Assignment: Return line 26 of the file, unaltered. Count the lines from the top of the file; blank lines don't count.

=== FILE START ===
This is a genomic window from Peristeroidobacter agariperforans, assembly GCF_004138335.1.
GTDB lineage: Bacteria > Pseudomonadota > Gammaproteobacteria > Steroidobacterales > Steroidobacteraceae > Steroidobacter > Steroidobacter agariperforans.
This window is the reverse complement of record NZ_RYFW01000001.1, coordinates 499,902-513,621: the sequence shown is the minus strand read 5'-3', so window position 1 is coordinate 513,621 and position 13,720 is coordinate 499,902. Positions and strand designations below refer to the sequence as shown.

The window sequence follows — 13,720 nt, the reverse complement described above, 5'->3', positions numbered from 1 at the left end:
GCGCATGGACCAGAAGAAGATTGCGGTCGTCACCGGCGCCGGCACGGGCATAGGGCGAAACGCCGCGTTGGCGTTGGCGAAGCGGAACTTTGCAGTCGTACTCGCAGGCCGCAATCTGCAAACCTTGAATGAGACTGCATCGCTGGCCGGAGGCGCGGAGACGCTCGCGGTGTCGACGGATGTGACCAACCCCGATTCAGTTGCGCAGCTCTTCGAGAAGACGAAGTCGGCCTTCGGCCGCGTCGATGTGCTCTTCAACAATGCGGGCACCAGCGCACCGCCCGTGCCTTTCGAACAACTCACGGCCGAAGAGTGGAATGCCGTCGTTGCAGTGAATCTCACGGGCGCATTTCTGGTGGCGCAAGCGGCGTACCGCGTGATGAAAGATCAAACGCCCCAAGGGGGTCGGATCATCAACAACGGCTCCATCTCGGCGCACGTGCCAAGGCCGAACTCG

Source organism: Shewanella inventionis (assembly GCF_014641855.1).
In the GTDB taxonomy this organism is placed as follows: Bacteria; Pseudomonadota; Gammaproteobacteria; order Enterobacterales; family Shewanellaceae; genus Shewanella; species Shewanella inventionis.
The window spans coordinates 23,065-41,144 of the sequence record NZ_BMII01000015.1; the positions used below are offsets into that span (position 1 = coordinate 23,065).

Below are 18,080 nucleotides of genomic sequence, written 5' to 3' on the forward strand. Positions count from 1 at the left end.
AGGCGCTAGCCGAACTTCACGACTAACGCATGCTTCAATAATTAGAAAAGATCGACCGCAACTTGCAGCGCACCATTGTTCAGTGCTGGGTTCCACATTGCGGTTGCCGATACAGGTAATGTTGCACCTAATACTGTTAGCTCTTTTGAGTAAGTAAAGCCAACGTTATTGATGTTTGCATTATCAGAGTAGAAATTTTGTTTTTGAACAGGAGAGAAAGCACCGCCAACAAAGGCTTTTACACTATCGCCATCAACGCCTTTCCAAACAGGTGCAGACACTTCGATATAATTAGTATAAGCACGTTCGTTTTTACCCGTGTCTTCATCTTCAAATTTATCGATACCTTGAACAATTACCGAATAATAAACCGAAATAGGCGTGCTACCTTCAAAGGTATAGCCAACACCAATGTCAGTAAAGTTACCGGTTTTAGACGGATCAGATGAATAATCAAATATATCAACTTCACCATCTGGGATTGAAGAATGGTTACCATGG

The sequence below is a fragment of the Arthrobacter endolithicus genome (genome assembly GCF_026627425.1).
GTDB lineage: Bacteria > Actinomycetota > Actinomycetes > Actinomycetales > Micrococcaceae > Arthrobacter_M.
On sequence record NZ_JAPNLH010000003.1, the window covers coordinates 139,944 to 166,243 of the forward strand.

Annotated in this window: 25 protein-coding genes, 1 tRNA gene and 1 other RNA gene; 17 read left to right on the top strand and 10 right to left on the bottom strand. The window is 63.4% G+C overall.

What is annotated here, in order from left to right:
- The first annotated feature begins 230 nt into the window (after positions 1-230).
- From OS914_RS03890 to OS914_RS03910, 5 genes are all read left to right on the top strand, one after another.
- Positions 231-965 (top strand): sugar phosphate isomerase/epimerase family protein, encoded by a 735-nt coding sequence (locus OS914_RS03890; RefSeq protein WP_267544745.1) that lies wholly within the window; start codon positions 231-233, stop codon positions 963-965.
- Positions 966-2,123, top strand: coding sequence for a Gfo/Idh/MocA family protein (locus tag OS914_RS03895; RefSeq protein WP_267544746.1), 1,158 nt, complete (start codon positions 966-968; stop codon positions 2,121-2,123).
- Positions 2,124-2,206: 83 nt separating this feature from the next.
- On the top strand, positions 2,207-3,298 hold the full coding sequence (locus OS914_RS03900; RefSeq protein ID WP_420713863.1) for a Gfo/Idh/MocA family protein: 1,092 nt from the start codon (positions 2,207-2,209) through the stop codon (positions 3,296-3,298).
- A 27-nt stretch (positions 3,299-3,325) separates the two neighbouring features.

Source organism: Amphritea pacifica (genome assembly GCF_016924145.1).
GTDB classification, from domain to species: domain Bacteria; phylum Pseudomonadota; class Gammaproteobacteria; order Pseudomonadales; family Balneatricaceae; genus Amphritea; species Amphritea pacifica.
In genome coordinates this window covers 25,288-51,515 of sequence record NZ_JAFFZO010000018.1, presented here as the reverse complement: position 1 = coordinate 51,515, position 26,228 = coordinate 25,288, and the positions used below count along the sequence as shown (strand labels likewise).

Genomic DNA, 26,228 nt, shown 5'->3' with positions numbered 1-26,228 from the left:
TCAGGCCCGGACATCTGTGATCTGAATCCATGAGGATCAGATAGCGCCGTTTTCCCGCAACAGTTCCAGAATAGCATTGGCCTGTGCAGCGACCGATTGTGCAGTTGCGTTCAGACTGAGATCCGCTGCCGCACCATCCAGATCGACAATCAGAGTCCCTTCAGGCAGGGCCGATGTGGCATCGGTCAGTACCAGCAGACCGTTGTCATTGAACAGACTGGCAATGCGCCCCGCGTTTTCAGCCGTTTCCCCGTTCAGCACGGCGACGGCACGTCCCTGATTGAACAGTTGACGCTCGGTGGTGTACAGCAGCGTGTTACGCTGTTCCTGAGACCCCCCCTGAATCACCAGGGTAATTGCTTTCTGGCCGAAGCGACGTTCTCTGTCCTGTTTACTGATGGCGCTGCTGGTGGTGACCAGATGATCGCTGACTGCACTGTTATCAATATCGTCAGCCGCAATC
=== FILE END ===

Genomic DNA, 26,228 nt, shown 5'->3' with positions numbered 1-26,228 from the left: